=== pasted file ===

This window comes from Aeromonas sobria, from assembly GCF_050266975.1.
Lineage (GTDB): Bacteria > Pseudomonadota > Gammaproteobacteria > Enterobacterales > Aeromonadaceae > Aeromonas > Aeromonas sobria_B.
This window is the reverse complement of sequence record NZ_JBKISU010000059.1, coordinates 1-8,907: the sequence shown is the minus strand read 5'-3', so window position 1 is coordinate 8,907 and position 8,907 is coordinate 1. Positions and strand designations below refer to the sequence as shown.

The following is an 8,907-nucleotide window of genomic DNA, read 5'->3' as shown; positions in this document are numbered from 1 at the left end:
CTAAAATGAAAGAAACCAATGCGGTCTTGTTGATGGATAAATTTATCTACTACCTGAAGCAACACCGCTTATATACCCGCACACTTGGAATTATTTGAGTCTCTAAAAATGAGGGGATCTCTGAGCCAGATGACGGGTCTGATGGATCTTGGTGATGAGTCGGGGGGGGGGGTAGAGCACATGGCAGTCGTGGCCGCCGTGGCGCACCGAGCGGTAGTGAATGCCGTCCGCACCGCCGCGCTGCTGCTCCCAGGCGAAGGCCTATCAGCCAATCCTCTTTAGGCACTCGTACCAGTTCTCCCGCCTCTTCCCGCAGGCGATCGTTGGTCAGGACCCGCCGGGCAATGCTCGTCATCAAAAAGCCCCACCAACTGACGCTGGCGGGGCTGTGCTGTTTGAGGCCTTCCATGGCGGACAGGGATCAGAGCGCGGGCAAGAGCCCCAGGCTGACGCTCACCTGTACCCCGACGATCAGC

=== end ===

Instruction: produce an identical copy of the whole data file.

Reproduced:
This window comes from Aeromonas sobria, from assembly GCF_050266975.1.
Lineage (GTDB): Bacteria > Pseudomonadota > Gammaproteobacteria > Enterobacterales > Aeromonadaceae > Aeromonas > Aeromonas sobria_B.
This window is the reverse complement of sequence record NZ_JBKISU010000059.1, coordinates 1-8,907: the sequence shown is the minus strand read 5'-3', so window position 1 is coordinate 8,907 and position 8,907 is coordinate 1. Positions and strand designations below refer to the sequence as shown.

The following is an 8,907-nucleotide window of genomic DNA, read 5'->3' as shown; positions in this document are numbered from 1 at the left end:
CTAAAATGAAAGAAACCAATGCGGTCTTGTTGATGGATAAATTTATCTACTACCTGAAGCAACACCGCTTATATACCCGCACACTTGGAATTATTTGAGTCTCTAAAAATGAGGGGATCTCTGAGCCAGATGACGGGTCTGATGGATCTTGGTGATGAGTCGGGGGGGGGGGTAGAGCACATGGCAGTCGTGGCCGCCGTGGCGCACCGAGCGGTAGTGAATGCCGTCCGCACCGCCGCGCTGCTGCTCCCAGGCGAAGGCCTATCAGCCAATCCTCTTTAGGCACTCGTACCAGTTCTCCCGCCTCTTCCCGCAGGCGATCGTTGGTCAGGACCCGCCGGGCAATGCTCGTCATCAAAAAGCCCCACCAACTGACGCTGGCGGGGCTGTGCTGTTTGAGGCCTTCCATGGCGGACAGGGATCAGAGCGCGGGCAAGAGCCCCAGGCTGACGCTCACCTGTACCCCGACGATCAGC